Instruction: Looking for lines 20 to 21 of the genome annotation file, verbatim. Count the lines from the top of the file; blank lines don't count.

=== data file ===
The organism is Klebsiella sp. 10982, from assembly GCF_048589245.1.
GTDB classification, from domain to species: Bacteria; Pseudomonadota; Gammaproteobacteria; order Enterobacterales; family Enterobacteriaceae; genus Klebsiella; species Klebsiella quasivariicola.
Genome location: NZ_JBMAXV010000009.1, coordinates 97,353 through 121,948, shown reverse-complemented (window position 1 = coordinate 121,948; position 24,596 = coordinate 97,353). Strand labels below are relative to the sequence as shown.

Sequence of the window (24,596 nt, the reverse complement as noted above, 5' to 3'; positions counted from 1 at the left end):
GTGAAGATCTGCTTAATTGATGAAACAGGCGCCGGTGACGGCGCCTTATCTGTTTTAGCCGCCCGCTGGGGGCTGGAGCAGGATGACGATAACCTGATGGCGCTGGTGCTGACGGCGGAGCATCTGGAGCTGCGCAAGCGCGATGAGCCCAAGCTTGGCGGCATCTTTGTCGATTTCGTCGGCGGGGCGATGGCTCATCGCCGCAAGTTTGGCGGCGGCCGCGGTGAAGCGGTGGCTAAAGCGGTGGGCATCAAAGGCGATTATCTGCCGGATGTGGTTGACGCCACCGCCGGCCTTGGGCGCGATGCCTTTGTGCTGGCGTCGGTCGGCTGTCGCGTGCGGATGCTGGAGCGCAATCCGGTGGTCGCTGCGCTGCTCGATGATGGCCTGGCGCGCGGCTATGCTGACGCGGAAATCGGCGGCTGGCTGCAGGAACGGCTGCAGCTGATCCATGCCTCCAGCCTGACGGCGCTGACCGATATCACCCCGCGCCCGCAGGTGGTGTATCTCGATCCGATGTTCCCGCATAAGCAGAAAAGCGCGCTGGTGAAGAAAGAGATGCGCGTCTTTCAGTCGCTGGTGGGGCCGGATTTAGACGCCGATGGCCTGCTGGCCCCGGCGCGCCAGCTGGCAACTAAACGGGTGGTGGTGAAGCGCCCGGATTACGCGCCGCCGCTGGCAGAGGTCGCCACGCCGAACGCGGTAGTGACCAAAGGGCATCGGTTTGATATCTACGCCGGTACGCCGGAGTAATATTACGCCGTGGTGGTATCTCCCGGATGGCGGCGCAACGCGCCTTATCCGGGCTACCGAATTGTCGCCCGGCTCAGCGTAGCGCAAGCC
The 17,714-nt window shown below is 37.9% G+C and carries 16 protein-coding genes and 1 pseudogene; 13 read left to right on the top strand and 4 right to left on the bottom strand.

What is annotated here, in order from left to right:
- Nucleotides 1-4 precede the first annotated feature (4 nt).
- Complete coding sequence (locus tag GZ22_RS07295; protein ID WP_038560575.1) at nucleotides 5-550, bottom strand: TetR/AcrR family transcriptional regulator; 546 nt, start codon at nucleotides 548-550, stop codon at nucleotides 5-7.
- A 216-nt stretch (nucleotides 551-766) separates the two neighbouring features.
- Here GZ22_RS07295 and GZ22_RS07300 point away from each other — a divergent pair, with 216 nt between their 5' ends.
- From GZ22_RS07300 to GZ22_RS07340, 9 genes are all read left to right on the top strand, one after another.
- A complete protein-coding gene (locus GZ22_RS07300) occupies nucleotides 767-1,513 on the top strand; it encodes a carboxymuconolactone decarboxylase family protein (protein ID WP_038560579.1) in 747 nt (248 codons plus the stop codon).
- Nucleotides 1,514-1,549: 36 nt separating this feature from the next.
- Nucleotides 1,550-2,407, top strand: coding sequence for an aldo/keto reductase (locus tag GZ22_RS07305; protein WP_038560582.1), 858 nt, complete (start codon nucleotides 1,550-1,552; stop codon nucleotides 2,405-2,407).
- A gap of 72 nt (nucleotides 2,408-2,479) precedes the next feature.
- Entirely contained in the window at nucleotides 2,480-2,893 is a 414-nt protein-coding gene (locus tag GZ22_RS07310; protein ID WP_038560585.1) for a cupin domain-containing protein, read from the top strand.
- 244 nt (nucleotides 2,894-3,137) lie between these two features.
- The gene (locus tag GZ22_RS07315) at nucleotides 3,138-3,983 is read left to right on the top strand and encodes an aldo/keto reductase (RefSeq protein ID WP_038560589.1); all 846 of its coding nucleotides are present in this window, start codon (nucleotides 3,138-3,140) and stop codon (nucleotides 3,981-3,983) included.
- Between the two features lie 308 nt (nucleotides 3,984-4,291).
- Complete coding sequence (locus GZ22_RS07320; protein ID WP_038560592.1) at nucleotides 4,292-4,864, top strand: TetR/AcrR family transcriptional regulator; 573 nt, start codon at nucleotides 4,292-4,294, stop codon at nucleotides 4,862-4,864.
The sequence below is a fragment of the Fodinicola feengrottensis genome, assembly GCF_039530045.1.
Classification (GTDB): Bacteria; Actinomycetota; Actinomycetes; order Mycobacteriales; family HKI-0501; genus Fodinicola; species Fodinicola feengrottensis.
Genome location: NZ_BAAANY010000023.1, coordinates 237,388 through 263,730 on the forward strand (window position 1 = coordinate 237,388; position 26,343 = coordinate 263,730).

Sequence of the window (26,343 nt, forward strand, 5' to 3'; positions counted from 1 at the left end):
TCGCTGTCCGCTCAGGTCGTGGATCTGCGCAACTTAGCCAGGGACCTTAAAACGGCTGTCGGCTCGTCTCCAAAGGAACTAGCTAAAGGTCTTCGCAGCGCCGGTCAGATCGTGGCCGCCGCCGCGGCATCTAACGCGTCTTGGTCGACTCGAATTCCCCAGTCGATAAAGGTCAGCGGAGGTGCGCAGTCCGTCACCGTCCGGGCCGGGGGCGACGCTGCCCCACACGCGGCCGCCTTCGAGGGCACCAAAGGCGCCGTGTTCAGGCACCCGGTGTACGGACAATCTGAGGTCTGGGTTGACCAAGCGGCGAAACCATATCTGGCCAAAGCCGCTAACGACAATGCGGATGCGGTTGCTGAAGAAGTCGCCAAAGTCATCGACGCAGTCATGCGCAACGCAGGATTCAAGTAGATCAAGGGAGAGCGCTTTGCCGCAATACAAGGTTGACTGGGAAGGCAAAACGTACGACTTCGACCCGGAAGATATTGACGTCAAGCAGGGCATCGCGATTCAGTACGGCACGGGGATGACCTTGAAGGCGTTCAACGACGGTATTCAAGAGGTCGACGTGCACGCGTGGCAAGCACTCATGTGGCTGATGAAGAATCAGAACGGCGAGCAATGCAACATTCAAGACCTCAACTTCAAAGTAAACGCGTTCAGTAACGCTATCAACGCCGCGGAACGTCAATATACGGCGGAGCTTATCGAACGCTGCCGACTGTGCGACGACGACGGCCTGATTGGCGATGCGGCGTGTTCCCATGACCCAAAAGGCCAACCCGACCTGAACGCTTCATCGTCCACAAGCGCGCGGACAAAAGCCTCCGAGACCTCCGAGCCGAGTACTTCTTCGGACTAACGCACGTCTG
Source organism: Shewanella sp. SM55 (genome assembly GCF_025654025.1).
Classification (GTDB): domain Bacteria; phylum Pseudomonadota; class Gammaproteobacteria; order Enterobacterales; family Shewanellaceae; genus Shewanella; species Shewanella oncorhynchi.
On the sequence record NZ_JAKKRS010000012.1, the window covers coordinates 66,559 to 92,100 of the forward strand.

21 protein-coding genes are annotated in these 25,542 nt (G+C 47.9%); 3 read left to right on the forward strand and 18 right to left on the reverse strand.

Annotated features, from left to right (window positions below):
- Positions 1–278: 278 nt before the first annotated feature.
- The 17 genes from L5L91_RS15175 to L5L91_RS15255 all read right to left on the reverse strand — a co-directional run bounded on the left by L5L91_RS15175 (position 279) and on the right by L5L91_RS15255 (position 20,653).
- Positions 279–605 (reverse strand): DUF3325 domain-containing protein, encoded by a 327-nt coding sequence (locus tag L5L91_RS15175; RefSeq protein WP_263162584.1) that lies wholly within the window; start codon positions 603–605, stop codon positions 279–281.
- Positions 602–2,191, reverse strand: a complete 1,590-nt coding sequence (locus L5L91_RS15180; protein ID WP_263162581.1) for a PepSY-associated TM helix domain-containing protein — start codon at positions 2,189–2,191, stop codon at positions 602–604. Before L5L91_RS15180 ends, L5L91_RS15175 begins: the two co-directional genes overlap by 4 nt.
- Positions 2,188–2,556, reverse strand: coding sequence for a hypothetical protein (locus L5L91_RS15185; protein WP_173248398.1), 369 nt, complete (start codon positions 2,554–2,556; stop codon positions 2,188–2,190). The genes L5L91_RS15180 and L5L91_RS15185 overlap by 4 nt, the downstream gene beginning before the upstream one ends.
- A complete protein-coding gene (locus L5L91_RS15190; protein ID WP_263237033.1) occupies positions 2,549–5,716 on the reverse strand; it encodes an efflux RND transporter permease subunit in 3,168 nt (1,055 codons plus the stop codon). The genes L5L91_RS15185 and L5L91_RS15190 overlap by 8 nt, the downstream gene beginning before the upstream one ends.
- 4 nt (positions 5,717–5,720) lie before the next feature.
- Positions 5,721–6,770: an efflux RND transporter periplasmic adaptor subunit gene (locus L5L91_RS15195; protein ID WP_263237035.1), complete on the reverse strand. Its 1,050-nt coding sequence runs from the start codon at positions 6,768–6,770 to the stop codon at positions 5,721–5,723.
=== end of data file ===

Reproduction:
- Between the two features lie 308 nt (nucleotides 3,984-4,291).
- Complete coding sequence (locus GZ22_RS07320; protein ID WP_038560592.1) at nucleotides 4,292-4,864, top strand: TetR/AcrR family transcriptional regulator; 573 nt, start codon at nucleotides 4,292-4,294, stop codon at nucleotides 4,862-4,864.